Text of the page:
John McAfee’s Final Troll  

Crypto’s id, and the lesson of legend  

By C. Edward KelsoNBTV Head Writer

Crypto’s id, and the lesson of legend  

“I will say this,” television journalist Kat Timpf posted upon learning of John McAfee’s (Mack-uh-fee, not Mick-caffee) death, “I once bummed a cig from John McAfee years ago at the Libertarian Convention in Orlando and we talked for 15 minutes and I’ve been bored every second of my life compared to that conversation.”

Official sourcing from Spanish authorities has McAfee, 75, taking his own life after learning of his inevitable extradition to the United States to face charges of tax evasion and fraud. 

Crypto is a permissionless, low barrier to entry, wildcat universe. That’s very much its appeal. An open-to-everyone subculture welcomes all kinds. McAfee lived many lives, and probably began meaningful interaction with Bitcoin around 2013-ish if a quick Google search can be trusted. That would place him in his early 60s, fresh from a daring break out from Belize on murder charges. 

Readers of these pages are no doubt aware of his prior tech background. 

But, where else would a story like McAfee’s, still to make more incredible turns during the ensuing decade, find a home? Polite society was out. Bitcoin allowed McAfee to fully express himself and to form what became the crypto id.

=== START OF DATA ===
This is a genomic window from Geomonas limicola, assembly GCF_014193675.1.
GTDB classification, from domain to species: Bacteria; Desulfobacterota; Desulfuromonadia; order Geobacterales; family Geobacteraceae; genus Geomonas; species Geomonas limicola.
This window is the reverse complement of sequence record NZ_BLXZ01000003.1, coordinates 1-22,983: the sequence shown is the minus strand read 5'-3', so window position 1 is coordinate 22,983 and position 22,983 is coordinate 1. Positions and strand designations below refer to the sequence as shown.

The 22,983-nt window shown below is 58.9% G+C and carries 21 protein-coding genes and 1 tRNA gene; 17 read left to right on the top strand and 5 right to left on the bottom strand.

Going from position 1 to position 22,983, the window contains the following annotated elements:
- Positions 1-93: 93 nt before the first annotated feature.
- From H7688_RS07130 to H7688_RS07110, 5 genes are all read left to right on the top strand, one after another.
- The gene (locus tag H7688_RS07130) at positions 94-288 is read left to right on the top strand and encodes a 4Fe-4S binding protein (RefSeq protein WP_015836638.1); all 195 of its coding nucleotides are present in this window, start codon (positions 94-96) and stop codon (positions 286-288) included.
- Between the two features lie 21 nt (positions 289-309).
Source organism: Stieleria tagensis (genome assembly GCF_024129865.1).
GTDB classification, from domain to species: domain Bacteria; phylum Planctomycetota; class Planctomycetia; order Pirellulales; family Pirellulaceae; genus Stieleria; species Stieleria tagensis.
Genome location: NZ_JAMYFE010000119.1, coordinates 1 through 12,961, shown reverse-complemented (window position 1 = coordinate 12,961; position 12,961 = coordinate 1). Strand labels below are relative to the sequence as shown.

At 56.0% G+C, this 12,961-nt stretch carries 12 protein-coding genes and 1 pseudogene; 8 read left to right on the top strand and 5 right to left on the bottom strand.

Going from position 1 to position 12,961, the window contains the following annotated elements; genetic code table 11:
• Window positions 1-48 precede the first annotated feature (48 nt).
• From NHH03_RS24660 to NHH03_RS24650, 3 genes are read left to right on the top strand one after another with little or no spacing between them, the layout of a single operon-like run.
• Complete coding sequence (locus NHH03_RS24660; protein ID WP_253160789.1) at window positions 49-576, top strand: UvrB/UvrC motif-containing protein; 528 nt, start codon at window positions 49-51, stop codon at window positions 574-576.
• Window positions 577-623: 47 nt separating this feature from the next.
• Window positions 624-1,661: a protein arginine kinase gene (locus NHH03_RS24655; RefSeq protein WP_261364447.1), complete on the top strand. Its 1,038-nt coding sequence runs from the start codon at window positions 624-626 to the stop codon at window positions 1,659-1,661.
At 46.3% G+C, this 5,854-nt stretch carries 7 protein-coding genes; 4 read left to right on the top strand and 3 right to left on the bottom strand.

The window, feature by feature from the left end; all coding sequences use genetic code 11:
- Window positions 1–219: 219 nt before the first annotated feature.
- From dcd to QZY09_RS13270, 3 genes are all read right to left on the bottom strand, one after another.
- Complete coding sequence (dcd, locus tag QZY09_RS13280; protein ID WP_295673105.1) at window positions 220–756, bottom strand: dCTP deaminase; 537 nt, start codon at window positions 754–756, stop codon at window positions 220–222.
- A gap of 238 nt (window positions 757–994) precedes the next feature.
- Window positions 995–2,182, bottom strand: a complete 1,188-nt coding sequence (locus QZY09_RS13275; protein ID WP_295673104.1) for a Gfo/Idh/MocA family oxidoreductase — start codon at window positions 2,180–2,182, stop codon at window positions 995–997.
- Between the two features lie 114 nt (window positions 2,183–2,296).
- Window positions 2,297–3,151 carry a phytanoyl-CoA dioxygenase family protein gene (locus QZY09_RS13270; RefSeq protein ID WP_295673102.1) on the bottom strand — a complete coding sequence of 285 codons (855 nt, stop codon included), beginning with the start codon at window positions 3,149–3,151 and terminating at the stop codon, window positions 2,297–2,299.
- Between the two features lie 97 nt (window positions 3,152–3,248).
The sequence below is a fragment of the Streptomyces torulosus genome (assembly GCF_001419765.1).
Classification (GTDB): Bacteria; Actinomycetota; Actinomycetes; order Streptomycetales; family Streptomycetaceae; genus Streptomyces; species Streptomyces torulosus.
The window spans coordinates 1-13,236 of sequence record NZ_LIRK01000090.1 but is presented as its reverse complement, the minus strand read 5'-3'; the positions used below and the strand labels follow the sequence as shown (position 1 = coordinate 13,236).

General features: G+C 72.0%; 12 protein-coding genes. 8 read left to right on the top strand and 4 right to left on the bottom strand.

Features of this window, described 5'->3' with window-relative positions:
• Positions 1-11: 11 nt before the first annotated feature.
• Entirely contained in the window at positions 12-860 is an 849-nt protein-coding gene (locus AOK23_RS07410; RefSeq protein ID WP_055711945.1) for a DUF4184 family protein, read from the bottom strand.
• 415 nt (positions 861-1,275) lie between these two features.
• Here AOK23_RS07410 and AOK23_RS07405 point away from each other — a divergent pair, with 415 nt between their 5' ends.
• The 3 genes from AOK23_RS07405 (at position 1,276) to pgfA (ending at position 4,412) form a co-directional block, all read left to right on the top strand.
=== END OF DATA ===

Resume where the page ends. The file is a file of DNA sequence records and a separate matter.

He embraced his then-newly found nomadic philosopher role, often giving prophetic interviews around the world about the coming Bitcoin revolution. McAfee was a highly sought conference speaker, and became increasingly more libertarian over the years.

McAfee’s crypto involvement appeared to reach a peak during the 2017 initial coin offering (ICO) boom. He reveled in the variety of projects, often being brought aboard as an active participant or paid shill. 

Everyone seemed to understand ICOs would largely fail. Warnings were everywhere over social media. To know about an ICO almost necessarily meant finding them on message boards or in Telegram channels or Twitter. There, fierce debates would break out about the given project’s viability and value proposition. 

McAfee took-on all comers. He disclosed his involvements with flair, including stunts like the token’s logo tattooed on his back. Buying into those coins was a chance to be part of the legend, part of the McAfee wink, and maybe make a little bit of money on a lark.